Governments are kidnapping opponents abroad – and the US is largely responsible

The current surge in cases appears to be a direct result of the US kidnapping alleged Islamist militants abroad after the attacks on the World Trade Centre, writes Borzou Daragahi

Monday 07 June 2021 17:22
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<p>Selahaddin Gulen, a nephew of US-based Muslim cleric Fethullah Gulen, stands between Turkish flags in a photo provided by the Turkish intelligence service</p>

Selahaddin Gulen, a nephew of US-based Muslim cleric Fethullah Gulen, stands between Turkish flags in a photo provided by the Turkish intelligence service

The Turkish authorities wanted to bring the suspect back from Kenya to face charges. He was being pursued on child sexual assault accusations, but his family says that Selahaddin Gulen – described as a relative and possible supporter of the Pennsylvania-based cleric Fethullah Gulen, who was allegedly involved in a 2016 coup attempt in Turkey – was being pursued for political reasons.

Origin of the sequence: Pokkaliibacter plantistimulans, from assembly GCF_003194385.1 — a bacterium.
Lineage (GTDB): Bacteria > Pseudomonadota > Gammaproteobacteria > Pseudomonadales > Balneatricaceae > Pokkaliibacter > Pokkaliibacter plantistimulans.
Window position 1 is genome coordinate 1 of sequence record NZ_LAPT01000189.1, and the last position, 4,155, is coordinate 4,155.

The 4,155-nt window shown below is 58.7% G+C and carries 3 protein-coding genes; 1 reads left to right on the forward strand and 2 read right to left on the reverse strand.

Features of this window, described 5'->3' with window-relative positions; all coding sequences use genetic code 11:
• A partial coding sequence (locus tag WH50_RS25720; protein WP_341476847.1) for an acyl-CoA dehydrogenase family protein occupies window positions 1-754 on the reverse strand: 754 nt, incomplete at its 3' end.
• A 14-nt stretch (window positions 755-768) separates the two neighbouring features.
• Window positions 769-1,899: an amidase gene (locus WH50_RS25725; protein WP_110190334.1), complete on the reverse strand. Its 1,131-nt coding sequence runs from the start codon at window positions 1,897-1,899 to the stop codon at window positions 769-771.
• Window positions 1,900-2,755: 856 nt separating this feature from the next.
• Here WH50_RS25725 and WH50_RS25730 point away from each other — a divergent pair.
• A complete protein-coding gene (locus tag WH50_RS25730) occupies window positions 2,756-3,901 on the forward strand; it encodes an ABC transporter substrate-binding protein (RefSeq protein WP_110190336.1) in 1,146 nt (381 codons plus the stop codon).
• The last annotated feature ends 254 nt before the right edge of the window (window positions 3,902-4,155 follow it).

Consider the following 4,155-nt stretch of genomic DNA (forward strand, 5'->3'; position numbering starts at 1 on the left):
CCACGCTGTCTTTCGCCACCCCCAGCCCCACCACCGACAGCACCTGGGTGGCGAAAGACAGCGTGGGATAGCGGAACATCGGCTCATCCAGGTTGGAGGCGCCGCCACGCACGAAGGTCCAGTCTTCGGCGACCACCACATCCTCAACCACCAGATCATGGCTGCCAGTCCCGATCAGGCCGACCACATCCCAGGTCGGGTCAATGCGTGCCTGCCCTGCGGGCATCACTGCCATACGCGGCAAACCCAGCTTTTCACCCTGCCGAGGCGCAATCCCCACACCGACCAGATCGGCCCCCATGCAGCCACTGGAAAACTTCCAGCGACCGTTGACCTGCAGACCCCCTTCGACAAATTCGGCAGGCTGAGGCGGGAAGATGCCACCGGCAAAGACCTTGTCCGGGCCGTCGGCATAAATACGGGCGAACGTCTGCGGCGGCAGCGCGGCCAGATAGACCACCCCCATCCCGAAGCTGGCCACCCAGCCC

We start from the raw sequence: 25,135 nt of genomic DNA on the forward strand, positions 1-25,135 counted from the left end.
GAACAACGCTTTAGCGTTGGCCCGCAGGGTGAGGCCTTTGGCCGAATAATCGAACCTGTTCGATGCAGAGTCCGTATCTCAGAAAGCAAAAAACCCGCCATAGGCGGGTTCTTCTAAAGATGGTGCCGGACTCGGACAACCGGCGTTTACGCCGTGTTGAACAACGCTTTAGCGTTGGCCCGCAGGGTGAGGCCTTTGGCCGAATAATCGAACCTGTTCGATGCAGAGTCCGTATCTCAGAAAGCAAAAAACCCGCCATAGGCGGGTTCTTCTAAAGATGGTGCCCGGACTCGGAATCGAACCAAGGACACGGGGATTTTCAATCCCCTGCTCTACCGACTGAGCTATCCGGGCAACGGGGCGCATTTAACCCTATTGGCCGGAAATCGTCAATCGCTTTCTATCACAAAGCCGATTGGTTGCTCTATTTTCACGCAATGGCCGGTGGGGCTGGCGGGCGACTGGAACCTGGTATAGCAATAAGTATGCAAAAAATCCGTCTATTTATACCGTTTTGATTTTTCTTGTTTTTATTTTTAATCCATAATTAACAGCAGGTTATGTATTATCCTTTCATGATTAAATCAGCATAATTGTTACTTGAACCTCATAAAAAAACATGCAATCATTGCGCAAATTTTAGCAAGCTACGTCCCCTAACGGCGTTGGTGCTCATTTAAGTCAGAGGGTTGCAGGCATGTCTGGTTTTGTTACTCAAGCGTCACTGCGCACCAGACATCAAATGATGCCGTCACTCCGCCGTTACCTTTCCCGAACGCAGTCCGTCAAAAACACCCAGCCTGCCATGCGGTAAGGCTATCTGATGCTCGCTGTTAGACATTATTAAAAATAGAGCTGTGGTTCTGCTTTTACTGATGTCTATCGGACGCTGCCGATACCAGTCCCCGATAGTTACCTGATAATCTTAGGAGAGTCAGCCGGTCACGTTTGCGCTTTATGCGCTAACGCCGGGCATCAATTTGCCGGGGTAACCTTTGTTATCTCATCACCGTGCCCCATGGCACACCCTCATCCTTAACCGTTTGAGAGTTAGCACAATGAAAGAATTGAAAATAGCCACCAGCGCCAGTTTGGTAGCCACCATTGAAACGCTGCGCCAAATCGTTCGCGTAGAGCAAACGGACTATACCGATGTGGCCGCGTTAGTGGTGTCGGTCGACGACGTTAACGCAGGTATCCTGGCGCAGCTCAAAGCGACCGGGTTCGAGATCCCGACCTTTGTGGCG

In any case, he would never see the resolution of his case in a Kenyan court. Instead, he was allegedly kidnapped on the streets of Nairobi in May, and somehow brought to Turkey.

It was the latest in a series of government abductions of opponents in the international arena, including the Belarusian regime’s kidnapping last month of dissident Roman Protasevich and his partner Sofia Sapega from a Ryanair flight that was forced by fighter jets to land in Minsk.

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